The common narrative on work colleges is that students work their way through school, paying off their tuition with their labor. It may be the common narrative because that has been, historically, the simplest way to explain it. But like many popular accounts, the reality is a bit different—and a lot more complicated.

A longer, but still relatively simple version, is that Berea College students work off a portion of their tuition, but not nearly all of it. In fact, working off the annual tuition at Berea (more than $44,000 currently) at 10 hours per week would mean each student is paid about $138 per hour. The more complicated reality is that students, with various hourly rates depending on level of responsibility, and in combination with government grants, are making more than $30 per hour, with the bulk of that money going toward their tuition in the form of a scholarship, and a portion of it coming back to them in the form of a tax-free paycheck for their incidentals. The remainder of the tuition is a gift, given by a multitude of donors through the decades.

Berea is the only work college that provides students with a regular paycheck. At most other work colleges, the entirety of student labor is applied toward tuition, and there is still a tuition remainder that must be paid by the student. All work colleges have the goal of reducing student debt, but Berea College is unique in that no admitted student is presented with a tuition bill that often must be covered by student loans. Berea College remains a nonprofit, philanthropic institution that provides the kind of education typically reserved for wealthy students, with the additional and parallel feature of a work program that provides professional experience and education at the same time.

Berea’s work program has learning goals, just like in the classroom. As students progress to more skilled and responsible levels of work, including becoming supervisors, managers or other kinds of leaders, they also learn to intertwine work, learning and service. According to Collis Robinson ’13, Berea’s dean of Labor, the program provides students with experiential learning opportunities through work, and learning often overlaps with a student’s academic experience.

Picture of a male student mopping a floor in Seabury Center
Dustin Cooper ’22 worked as facilities assistant in Seabury Center as his labor position. Photo by Christopher Rice ’22

“Given that all students work, the labor program makes it possible for students to know each other as coworkers as well as classmates,” Robinson said. “More importantly, linking academics and labor establishes a pattern of learning through work that follows students long after college.”

Berea College is one of 10 federally recognized work colleges in the nation, and one of nine in the Work Colleges Consortium (WCC), which ensures that work colleges are in compliance with federal regulations. The other schools in the WCC are Alice Lloyd College (also in Kentucky), Bethany Global University, Blackburn College, College of the Ozarks, Kuyper College, Paul Quinn College, Sterling College and Warren Wilson College. Each school is unique and has its own model, but they share the requirement that all resident students work on campus. All work colleges are approved and overseen by the U.S. Department of Education and must meet federal requirements for operation. Though work requirements vary by institution, most require students to work a minimum of 10 hours per week.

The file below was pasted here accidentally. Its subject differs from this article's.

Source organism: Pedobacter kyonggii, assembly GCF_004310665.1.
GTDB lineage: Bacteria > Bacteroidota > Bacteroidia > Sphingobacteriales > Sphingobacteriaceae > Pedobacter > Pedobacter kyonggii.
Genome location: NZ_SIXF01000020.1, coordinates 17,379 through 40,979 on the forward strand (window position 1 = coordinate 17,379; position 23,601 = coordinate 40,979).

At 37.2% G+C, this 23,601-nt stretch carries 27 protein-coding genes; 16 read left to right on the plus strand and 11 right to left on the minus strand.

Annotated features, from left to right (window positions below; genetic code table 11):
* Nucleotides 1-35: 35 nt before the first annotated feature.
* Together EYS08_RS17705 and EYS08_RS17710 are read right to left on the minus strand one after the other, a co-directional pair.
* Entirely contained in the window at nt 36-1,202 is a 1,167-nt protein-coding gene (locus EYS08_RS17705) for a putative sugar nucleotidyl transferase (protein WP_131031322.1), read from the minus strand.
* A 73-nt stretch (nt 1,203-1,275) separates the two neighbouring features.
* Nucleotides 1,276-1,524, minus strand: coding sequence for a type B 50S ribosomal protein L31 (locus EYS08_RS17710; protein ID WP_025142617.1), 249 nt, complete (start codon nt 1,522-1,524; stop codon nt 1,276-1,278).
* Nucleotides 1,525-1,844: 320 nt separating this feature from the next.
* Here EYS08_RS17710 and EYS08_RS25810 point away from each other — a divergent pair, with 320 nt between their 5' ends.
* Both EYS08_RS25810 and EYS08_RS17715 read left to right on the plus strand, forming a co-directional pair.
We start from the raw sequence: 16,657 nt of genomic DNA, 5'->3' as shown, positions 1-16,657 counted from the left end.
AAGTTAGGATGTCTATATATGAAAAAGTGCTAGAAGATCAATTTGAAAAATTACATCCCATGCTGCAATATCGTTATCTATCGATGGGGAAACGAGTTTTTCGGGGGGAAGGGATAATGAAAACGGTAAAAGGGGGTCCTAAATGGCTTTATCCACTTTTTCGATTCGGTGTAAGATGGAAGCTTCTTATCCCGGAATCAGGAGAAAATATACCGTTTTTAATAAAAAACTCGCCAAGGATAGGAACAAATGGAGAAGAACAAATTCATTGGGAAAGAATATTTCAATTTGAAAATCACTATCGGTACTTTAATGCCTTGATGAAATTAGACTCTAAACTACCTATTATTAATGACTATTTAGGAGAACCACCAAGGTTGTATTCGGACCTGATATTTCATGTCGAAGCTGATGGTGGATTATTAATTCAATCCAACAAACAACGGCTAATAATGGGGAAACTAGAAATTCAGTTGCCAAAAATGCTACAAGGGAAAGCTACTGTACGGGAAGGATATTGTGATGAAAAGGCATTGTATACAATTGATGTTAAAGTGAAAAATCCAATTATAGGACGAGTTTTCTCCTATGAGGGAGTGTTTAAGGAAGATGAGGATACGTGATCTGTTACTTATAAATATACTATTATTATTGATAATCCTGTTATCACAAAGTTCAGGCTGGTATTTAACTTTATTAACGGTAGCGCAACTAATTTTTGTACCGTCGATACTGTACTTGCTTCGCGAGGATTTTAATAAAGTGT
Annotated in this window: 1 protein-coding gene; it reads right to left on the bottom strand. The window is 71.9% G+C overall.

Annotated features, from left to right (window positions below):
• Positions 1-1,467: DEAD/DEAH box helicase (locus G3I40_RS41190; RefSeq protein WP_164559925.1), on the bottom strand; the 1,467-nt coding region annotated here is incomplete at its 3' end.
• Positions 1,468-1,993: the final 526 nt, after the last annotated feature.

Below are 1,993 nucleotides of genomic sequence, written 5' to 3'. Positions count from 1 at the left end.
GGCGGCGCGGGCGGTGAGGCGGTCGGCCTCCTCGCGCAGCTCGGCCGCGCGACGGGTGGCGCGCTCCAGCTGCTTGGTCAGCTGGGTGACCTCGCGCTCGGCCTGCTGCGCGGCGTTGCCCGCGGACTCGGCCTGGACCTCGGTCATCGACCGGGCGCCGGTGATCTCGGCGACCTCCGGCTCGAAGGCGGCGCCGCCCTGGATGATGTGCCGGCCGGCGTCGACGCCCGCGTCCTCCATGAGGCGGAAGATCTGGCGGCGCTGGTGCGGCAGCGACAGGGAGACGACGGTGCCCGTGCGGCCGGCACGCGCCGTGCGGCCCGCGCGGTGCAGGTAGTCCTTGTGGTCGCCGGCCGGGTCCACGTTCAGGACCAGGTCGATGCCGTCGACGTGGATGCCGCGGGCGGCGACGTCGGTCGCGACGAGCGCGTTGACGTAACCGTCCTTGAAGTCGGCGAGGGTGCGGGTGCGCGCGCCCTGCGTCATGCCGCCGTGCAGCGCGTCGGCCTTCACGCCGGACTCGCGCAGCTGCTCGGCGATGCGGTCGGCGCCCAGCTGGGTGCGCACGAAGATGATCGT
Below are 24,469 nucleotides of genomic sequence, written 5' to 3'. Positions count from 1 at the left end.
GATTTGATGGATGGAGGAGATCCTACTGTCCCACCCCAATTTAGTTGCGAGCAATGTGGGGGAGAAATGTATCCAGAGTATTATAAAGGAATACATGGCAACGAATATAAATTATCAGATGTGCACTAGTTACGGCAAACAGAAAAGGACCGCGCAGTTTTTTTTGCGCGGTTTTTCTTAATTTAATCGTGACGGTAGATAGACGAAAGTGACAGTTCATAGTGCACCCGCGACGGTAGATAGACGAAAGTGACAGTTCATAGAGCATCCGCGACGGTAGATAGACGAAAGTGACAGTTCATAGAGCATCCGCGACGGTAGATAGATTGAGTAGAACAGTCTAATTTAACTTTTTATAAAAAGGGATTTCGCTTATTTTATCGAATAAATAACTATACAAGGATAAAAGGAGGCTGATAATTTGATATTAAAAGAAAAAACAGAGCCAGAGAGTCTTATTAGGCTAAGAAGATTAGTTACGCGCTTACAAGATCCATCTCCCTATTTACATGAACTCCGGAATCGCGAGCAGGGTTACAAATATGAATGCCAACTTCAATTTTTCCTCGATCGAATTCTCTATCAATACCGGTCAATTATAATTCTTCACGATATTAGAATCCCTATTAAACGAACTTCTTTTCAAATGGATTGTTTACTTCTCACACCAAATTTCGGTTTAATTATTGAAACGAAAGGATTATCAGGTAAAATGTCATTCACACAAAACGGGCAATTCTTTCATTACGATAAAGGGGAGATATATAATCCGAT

Federal regulations also require work colleges to have a dean of work, who is called the dean of labor at Berea. There are many regulations, including those requiring compliance with the Fair Labor Standards Act. At Berea, there are more than 30 regulations the program must pay attention to, like timely payment, ensuring students clock-in
and have their time verified, having a job description for every position and making sure students are not doing homework on the clock. There are penalties for noncompliance for schools and administrators that parallel noncompliance in a regular academic program.

Money for the labor program at Berea is partially covered by government grants but grant money must be matched dollar-for-dollar by the College. This means the labor program is more of an expense than a way to reduce operational costs. In total, this system covers about 25 percent of tuition. The rest must be covered by endowment returns and annual fundraising.

Perhaps a more accurate phrasing is that Berea College students work their way up, not through. With a mission to educate the whole person—academically and professionally—Berea College is among the nation’s leading institutions in generating social and economic mobility for bright students who otherwise could not afford a quality college education. The academic program paired with the labor program uniquely prepares students for the next level, and the proof of concept is in their success after they leave school. That, in part, is what we call “the value of free.”

The Berea College Labor Program is designed to serve the following purposes:

  • Support and provide through experiential learning opportunities the learning of skills, responsibility, habits, attitudes and processes associated with work.
  • Provide and encourage opportunities for students to pay costs of board, room and related educational expenses.
  • Provide staff for College operations.
  • Provide opportunities for service to the community and others through labor.
  • Establish a lifestyle of doing and thinking, action and reflection, service and learning that carries on beyond the college years.
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